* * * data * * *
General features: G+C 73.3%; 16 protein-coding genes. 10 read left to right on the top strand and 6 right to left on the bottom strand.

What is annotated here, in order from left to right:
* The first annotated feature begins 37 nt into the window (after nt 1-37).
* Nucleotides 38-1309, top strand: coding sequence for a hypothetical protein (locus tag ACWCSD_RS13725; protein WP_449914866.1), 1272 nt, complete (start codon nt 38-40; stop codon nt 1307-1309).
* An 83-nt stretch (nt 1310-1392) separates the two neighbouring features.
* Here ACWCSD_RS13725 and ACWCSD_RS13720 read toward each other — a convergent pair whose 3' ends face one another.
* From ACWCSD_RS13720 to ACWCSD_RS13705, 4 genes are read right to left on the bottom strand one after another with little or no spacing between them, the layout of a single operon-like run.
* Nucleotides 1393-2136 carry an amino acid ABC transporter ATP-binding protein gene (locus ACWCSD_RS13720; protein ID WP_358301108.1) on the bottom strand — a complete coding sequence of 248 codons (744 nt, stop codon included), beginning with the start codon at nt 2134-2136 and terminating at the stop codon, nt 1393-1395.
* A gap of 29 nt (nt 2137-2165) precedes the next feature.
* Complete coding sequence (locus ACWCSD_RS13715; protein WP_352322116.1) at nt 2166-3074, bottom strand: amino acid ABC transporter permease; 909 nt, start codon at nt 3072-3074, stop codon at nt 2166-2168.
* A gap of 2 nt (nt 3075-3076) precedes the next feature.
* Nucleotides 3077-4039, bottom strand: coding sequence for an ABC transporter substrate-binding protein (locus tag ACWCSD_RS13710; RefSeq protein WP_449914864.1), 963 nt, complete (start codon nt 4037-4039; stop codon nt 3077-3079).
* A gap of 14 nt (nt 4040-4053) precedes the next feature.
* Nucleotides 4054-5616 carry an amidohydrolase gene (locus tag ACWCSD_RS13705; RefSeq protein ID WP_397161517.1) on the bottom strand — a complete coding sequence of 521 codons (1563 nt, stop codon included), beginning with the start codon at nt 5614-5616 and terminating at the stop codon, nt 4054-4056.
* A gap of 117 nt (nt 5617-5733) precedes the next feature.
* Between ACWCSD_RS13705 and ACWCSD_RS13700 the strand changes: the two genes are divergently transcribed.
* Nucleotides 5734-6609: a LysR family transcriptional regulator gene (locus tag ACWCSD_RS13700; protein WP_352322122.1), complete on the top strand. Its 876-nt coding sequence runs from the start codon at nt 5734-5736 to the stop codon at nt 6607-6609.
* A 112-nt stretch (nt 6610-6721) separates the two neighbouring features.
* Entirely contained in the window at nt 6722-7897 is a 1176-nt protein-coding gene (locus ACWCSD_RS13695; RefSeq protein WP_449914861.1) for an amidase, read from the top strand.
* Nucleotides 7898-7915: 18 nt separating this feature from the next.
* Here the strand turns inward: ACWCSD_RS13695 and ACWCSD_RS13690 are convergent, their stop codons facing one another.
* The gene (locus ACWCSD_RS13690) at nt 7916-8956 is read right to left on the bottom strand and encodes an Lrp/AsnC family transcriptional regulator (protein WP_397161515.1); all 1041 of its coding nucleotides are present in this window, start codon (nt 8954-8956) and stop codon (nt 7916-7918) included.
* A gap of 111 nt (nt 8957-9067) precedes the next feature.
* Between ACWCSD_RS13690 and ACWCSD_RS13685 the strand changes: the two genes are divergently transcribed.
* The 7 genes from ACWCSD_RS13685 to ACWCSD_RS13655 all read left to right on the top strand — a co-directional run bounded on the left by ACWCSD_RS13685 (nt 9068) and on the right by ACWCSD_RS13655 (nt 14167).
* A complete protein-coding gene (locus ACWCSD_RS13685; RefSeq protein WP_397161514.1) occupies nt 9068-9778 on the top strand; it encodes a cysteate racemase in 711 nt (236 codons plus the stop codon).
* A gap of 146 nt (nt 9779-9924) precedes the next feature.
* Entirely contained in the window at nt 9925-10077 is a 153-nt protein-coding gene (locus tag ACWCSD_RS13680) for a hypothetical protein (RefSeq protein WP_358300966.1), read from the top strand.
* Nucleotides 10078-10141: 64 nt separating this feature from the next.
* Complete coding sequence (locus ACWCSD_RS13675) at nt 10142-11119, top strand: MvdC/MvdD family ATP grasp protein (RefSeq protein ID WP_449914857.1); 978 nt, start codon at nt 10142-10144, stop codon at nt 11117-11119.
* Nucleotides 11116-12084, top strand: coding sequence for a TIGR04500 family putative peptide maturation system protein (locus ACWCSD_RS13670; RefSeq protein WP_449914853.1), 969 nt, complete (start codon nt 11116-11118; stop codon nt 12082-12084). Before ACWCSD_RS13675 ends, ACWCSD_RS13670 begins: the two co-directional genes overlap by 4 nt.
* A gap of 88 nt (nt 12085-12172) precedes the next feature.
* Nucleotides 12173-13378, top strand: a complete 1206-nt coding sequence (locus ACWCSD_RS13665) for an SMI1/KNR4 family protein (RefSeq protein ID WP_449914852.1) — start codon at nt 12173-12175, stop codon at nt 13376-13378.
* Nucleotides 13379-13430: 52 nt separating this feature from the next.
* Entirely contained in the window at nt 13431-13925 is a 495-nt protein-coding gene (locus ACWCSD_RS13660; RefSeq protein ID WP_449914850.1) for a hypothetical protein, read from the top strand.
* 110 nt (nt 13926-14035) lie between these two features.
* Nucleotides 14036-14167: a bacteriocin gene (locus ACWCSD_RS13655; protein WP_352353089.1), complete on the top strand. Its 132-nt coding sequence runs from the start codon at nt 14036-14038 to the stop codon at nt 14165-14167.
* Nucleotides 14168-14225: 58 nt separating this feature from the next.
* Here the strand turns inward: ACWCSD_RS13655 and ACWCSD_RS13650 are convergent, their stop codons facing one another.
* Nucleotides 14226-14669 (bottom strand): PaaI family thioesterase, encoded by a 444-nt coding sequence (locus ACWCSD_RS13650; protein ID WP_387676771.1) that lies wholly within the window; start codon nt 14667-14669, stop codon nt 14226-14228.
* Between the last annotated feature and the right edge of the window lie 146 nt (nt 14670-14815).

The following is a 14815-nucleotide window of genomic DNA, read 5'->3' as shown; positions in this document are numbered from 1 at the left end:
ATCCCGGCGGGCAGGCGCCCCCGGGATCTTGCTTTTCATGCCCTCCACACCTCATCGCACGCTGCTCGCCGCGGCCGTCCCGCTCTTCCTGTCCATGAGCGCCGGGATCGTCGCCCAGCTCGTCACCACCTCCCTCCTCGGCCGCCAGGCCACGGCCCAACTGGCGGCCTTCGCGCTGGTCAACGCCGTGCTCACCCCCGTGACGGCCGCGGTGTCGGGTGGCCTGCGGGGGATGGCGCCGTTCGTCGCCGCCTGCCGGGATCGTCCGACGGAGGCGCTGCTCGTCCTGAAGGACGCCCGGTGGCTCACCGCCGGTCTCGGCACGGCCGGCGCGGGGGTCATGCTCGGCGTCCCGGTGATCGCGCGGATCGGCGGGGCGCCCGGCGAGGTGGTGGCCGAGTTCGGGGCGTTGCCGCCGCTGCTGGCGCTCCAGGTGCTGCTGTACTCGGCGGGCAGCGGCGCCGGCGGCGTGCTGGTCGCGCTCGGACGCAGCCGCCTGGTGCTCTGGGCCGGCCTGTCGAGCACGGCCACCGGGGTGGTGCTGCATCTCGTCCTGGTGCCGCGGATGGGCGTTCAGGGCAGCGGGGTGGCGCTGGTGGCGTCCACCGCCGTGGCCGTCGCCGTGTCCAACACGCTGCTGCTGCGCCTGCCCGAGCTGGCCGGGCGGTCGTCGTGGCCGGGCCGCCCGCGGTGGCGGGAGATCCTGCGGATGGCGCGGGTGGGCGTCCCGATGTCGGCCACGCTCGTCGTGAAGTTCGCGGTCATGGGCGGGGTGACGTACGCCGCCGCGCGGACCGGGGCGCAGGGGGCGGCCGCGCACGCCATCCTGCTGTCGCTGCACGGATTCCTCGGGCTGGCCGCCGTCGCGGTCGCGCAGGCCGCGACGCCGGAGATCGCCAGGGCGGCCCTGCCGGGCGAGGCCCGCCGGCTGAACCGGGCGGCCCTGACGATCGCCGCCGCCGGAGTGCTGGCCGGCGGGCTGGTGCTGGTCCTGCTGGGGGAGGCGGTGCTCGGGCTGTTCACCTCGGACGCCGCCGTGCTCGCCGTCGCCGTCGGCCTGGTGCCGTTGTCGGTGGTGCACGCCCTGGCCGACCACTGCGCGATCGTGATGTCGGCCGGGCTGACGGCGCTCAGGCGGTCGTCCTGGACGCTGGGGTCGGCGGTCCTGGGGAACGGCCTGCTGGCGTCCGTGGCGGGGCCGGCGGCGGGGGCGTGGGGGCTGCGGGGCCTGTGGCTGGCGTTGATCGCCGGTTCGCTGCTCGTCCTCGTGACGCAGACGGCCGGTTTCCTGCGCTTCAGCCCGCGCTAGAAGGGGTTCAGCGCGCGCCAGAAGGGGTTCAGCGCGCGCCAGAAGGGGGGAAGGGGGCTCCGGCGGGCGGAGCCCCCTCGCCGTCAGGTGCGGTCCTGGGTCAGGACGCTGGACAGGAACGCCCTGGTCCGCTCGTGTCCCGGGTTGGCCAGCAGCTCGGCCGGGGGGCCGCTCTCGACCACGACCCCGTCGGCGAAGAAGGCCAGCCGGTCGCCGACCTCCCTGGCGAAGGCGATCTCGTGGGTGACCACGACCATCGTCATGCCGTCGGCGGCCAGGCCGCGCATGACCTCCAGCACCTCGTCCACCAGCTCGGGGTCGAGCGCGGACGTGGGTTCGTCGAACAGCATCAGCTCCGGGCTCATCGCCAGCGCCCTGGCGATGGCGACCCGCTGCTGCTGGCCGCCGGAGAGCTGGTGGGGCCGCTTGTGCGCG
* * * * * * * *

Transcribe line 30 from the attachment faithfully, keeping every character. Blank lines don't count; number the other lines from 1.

* Complete coding sequence (locus ACWCSD_RS13675) at nt 10142-11119, top strand: MvdC/MvdD family ATP grasp protein (RefSeq protein ID WP_449914857.1); 978 nt, start codon at nt 10142-10144, stop codon at nt 11117-11119.